I've seen a number of examples of this phenomenon in my own photos and in those of other observers.  In contrast, I believe the converse - where the broken mark of a Question Mark is fused together to form a comma-like mark - occurs very rarely.  I have only one example in my own collection ( of course, we see a lot more Commas in Eastern Ontario than we do Question Marks ):

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To be fair, the opportunities for confusion are not confined to the shape of the silvery mark on the ventral hind wing.  Another field mark used for the Question Mark is the presence of an "extra" dark spot on the dorsal fore wing, towards the apex.  In rare cases, this spot may be present on Eastern Commas. Here is an example where the extra spot is faint, but definitely present:

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To emphasize that this is in fact an Eastern Comma, here is a view of the ventral side of this individual:

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Again, note the square-ish shape of the wings, and the relatively even tone of the colour on the ventral side, indicating that it is likely a female.

The second category of identification error that seems to happen frequently with Polygonia occurs when some other comma species is mistaken for the Gray Comma.  The Gray Comma typically has a comma mark that is a simple "V" shape with no barbs:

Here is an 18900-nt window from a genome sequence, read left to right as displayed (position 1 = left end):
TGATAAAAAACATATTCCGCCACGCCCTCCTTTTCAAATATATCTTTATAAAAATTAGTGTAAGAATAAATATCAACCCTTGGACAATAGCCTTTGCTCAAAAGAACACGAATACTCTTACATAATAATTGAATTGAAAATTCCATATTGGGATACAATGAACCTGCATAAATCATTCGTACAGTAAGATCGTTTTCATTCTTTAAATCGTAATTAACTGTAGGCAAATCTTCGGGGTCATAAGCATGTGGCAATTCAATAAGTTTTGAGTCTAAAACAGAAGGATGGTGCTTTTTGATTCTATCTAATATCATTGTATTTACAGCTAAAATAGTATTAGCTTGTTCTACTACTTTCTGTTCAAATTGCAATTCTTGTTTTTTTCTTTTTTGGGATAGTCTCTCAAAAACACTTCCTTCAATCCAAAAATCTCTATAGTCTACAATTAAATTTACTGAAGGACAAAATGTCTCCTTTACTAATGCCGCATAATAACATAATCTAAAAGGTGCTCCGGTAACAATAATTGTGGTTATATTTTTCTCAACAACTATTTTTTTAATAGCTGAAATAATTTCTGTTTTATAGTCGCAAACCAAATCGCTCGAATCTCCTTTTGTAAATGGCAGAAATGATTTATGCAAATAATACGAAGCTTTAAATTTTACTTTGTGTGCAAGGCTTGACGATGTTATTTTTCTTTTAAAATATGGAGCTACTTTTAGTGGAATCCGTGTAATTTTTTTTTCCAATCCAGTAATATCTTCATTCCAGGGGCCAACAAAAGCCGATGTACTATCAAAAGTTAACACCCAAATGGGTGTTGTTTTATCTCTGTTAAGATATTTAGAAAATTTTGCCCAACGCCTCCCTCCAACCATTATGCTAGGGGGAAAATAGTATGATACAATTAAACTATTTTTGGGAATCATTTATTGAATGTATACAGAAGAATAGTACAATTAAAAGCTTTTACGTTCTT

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  Thus, Gray Comma becomes a sort of default ID for any Polygonia that has a simple "V" shaped comma mark and an even colour to the ventral hindwings.  

In my experience, individuals of other comma species sometimes have partial comma marks that are missing their characteristic barbs.  In other words, other comma species can bear a comma mark that resembles that of the Gray Comma.  When this occurs, someone who is making their ID based solely on the shape of the comma mark can be led astray. Since this malformation seems to occur mostly with females, and females often seem to have a more even toned venter, the problem is compounded.

Here are a few examples where the error could occur:

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This Green Comma ( "Chocolate morph" ) was roadkill I found recently. The small and faint comma mark could easily be mistaken for that of the Gray Comma.  In this photo, the green markings are unmistakable, but with different lighting, they might not be so prominent.  With the even brown tone of the wings, a photo that doesn't show the green spots very well could easily result in a mis-identification - and Gray Comma would be the likely ID that would be chosen.